Resolving all this is not at all easy. It is not possible, realistically, to roll back the last decade or two, and to be fair it probably isn’t desirable either. Universities back then were on the whole educators of the elite, with little inclination to justify what they were doing to anyone else. That’s no longer acceptable in today’s society. But rather than come up with ways of explaining and accounting for its actions and practices, the academy let external stakeholders lay down the rules, and this turned into what we have now got.

Not all of it is bad. Universities are much more cost effective than they used to be, have more professional support services, provide more serious back-up for students, manage their facilities more efficiently, engage more purposefully with the community. Where it is not so good is in the bureaucratisation of scholarship, and the inadequacy of inclusive decision-making. This is what we now need to get right. So to those academics who seem intent on suggesting that it’s all the fault of a managerial class, I would argue that the time is right to work with university leaderships to see how the academy can make its case effectively to a general public that wants more accountability, while preserving the best of the academic tradition. It shouldn’t be beyond us to achieve this.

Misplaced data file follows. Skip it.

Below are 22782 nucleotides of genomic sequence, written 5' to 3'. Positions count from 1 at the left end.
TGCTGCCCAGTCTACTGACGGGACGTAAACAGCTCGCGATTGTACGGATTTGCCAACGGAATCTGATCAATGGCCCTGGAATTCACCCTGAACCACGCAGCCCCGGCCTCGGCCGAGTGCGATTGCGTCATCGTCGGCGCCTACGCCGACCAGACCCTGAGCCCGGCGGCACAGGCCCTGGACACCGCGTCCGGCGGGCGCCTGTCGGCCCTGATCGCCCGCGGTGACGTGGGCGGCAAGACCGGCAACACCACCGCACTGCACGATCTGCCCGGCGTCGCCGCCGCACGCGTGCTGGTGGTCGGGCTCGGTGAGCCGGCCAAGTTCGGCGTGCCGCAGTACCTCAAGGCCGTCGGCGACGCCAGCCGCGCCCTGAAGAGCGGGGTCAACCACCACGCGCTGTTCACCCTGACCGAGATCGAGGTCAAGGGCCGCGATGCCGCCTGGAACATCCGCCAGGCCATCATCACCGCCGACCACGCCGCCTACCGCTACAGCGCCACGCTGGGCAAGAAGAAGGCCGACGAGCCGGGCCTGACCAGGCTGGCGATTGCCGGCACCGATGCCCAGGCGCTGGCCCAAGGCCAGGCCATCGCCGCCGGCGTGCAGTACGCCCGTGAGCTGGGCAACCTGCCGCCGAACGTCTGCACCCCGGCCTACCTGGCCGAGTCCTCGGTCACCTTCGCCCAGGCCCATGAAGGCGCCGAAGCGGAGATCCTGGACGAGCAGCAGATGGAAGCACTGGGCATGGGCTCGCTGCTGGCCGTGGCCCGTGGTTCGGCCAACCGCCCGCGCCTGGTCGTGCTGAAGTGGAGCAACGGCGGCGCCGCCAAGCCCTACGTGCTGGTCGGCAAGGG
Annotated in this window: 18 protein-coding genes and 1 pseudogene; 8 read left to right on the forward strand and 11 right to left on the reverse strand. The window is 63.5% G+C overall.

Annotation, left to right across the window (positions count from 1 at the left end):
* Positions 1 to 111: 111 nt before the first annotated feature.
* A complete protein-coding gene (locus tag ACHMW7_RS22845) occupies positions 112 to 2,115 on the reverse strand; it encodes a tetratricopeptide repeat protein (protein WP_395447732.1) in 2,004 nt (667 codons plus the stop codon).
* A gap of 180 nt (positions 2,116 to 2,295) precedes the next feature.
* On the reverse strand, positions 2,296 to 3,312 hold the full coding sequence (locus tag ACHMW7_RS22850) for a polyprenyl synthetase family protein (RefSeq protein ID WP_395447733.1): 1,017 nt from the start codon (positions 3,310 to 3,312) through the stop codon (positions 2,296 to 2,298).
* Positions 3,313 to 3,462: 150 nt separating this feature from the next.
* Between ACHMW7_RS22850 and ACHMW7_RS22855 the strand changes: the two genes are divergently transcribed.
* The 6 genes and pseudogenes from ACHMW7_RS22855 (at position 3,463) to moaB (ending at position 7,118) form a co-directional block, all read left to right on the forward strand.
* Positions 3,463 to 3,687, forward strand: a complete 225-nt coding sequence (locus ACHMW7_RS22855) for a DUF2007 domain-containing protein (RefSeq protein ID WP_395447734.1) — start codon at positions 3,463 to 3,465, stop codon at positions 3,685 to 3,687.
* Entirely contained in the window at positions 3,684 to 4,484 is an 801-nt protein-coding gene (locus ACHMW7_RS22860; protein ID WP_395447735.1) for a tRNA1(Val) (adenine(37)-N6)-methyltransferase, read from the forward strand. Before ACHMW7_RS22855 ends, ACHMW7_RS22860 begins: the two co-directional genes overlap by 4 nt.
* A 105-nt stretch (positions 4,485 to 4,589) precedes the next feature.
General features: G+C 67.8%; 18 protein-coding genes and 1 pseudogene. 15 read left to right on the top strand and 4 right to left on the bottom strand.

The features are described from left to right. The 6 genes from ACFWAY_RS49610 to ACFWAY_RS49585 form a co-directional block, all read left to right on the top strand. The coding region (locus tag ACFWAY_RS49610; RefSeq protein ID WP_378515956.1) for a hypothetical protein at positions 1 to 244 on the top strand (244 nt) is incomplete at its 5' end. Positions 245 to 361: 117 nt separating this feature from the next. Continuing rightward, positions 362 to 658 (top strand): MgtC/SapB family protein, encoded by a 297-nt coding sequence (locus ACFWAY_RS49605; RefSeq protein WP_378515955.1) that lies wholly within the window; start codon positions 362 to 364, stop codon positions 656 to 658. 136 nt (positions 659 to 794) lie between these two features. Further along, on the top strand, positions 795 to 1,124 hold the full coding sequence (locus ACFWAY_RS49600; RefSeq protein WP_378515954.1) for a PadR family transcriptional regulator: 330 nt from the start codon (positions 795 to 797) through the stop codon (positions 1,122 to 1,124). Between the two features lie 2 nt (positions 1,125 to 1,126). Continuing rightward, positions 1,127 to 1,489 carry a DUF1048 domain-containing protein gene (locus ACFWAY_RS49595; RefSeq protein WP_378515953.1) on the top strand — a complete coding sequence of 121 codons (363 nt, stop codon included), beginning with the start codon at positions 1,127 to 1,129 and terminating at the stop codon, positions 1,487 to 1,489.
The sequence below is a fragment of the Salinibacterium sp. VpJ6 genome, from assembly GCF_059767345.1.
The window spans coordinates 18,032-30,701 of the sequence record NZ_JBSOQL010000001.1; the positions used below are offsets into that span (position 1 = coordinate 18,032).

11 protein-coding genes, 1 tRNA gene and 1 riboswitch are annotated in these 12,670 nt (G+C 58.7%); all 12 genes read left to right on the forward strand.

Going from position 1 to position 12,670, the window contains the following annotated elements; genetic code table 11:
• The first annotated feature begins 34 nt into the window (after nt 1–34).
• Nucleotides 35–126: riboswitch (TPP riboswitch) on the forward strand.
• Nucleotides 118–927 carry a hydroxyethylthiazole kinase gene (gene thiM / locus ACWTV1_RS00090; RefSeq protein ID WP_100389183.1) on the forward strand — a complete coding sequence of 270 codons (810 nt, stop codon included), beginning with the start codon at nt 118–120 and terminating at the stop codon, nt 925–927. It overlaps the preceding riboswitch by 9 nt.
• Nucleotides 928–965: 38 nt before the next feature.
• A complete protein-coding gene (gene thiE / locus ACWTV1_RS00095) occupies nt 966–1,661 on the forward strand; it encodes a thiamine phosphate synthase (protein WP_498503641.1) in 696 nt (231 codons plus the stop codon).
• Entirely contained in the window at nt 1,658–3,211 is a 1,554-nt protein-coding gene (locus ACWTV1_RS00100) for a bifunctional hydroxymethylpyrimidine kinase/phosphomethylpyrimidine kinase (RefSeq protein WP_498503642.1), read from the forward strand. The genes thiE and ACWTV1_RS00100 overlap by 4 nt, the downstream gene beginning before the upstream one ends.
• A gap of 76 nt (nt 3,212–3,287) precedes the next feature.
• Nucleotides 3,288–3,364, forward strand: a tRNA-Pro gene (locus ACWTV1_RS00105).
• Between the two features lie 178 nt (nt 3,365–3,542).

Is there such a thing as a ‘university’?

January 14, 2011

Professor Steve Hedley is Dean of the Faculty of Law in University College Cork, and a highly respected academic expert in private law. As I suspect many Irish readers of this blog will know, he is also the owner of the invaluable academic news resource, 9th Level Ireland. He has also written about management styles in universities, and in one article he suggests the following: